Study Finds Unique Barriers For Women in Interventional Cardiology

Directly addressing the unique barriers cited by women in interventional cardiology may provide the most impact in reducing gender imbalances in the field, according to a study published Jan. 16 in JACC: Cardiovascular Interventions.

Based off an online survey of cardiovascular Fellows in Training (FITs), Celina M. Yong, MD, et. al, assessed FIT perspectives regarding subspecialty choices. The survey, conducted under the direction of ACC's Women in Cardiology Leadership Council, sought to determine the factors that influence FITs to pursue a career in interventional cardiology and how these differ by sex.

Results showed that out of 574 respondents, 33 percent anticipated specializing in interventional cardiology. In addition, men were more likely to choose interventional cardiology than women (39 percent men vs. 17 percent women), and were more likely to be married and have children. Among married FITs, male interventional cardiology FITs more likely have spouses who do not work.

The authors also found that while men were more likely to be influenced by positive attributes to pursue interventional cardiology, women were significantly more likely to be influenced by negative attributes against pursuing the field. These negative attributes include greater interest in another field, little job flexibility, physically demanding nature of job, radiation during childbearing, "old boys' club" culture, lack of female role models, and gender discrimination.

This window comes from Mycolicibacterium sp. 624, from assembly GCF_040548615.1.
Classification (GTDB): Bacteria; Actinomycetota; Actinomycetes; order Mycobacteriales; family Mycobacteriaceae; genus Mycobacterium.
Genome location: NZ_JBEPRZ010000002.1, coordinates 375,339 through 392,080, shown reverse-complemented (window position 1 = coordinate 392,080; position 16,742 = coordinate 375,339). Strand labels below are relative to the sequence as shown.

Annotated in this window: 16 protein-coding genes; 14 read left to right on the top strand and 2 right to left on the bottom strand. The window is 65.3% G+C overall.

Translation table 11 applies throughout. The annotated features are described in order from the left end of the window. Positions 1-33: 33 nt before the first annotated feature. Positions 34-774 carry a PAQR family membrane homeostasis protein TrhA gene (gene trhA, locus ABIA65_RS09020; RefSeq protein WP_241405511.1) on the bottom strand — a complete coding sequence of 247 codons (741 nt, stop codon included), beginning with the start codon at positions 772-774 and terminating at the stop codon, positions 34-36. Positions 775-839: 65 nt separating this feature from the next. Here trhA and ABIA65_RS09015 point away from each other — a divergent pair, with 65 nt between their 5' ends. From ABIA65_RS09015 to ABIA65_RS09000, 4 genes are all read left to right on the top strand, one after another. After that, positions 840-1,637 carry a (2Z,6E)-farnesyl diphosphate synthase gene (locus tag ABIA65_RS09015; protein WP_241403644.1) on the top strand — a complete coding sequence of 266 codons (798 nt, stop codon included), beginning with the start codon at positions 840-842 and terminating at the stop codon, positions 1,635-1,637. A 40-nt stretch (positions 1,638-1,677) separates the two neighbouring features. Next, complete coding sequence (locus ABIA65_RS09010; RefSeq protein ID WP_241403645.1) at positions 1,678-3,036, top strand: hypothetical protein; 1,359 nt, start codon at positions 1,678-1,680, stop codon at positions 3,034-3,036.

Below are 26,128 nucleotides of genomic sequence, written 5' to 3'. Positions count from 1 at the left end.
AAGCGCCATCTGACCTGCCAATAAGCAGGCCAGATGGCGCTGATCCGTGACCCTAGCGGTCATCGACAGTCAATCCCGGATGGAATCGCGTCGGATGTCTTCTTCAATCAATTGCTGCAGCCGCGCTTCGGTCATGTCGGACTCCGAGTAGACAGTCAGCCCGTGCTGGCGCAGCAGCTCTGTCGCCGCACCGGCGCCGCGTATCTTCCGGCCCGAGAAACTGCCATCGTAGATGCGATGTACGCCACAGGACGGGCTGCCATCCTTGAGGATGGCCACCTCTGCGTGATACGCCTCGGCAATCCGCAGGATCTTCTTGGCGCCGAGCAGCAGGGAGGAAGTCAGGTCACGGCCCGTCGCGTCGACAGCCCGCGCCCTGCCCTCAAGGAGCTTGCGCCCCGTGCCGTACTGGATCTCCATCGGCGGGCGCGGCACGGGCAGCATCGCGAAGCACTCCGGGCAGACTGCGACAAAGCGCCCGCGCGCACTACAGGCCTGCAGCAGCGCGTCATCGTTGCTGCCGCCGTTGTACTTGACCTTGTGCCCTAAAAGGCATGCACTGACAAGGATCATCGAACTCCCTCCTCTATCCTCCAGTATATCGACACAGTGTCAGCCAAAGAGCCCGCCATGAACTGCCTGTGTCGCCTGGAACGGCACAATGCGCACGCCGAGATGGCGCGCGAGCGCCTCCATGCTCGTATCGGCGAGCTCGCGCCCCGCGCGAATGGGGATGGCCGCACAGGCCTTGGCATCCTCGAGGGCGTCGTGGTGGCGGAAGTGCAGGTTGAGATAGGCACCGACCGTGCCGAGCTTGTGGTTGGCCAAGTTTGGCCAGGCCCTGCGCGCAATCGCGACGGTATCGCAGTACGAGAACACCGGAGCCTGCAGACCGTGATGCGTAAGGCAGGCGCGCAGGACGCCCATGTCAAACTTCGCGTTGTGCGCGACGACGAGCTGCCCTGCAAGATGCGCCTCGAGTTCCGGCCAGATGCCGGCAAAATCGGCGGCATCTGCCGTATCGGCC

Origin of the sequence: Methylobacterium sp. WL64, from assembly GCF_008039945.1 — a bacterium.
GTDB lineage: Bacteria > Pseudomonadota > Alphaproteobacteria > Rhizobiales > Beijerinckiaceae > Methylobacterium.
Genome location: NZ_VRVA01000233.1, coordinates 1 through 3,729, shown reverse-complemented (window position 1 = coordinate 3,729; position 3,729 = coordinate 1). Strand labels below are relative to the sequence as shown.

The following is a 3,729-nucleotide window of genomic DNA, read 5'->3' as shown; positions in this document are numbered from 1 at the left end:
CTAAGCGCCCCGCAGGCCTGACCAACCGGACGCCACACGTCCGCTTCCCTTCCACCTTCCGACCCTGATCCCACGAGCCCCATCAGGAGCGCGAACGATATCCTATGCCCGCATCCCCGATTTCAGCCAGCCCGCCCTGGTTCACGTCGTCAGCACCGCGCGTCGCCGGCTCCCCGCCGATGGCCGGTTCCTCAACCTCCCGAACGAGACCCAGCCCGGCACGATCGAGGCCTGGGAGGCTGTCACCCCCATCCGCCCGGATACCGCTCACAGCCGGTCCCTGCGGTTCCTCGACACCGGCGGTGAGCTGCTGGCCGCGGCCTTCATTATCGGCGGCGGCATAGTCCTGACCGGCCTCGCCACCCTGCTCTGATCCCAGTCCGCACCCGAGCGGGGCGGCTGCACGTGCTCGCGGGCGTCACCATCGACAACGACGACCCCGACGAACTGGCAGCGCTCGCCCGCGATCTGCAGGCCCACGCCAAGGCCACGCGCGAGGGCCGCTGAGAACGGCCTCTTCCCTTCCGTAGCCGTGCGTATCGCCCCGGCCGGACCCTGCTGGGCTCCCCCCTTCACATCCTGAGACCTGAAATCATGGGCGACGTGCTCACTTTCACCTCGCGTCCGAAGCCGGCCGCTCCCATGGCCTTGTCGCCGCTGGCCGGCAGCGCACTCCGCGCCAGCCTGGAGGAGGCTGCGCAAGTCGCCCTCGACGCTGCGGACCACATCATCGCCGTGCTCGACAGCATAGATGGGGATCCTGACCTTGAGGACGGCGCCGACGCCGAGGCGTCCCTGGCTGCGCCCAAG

"Even in the modern era of improved representation of women across most other medical specialties, this study provides evidence that interventional cardiology lags behind," the authors conclude. "If we hope to have a workforce that reflects the diversity of our patients and optimizes delivery of care, targeted resolution will maximize the impact of our efforts."

In an accompanying editorial comment, Annapoorna S. Kini, MD, FACC, notes that "There is a great career path waiting for women in interventional cardiology and the outcome is gratifying and fulfilling." She adds, "In the future, I can see how female physicians will evolve in terms of their skills, talents, good decision-making and leadership in interventional cardiology."

ACC Interventional Section Chair Roxana Mehran, MD, FACC, notes that this article brings to light points that need to be fully addressed by professional organizations. "The archaic sense that female interventional cardiologists cannot be successful wives or mothers, and that inversely, men who chose interventional cardiology cannot have wives who work, is beyond the realm of where we should be in 2019," she writes. "Interventional cardiology is a demanding yet rewarding profession, and we must do a better job of promoting it to avoid losing talent and endorsing burnout."

Keywords: Leadership, Physicians, Women, Fellowships and Scholarships, Decision Making

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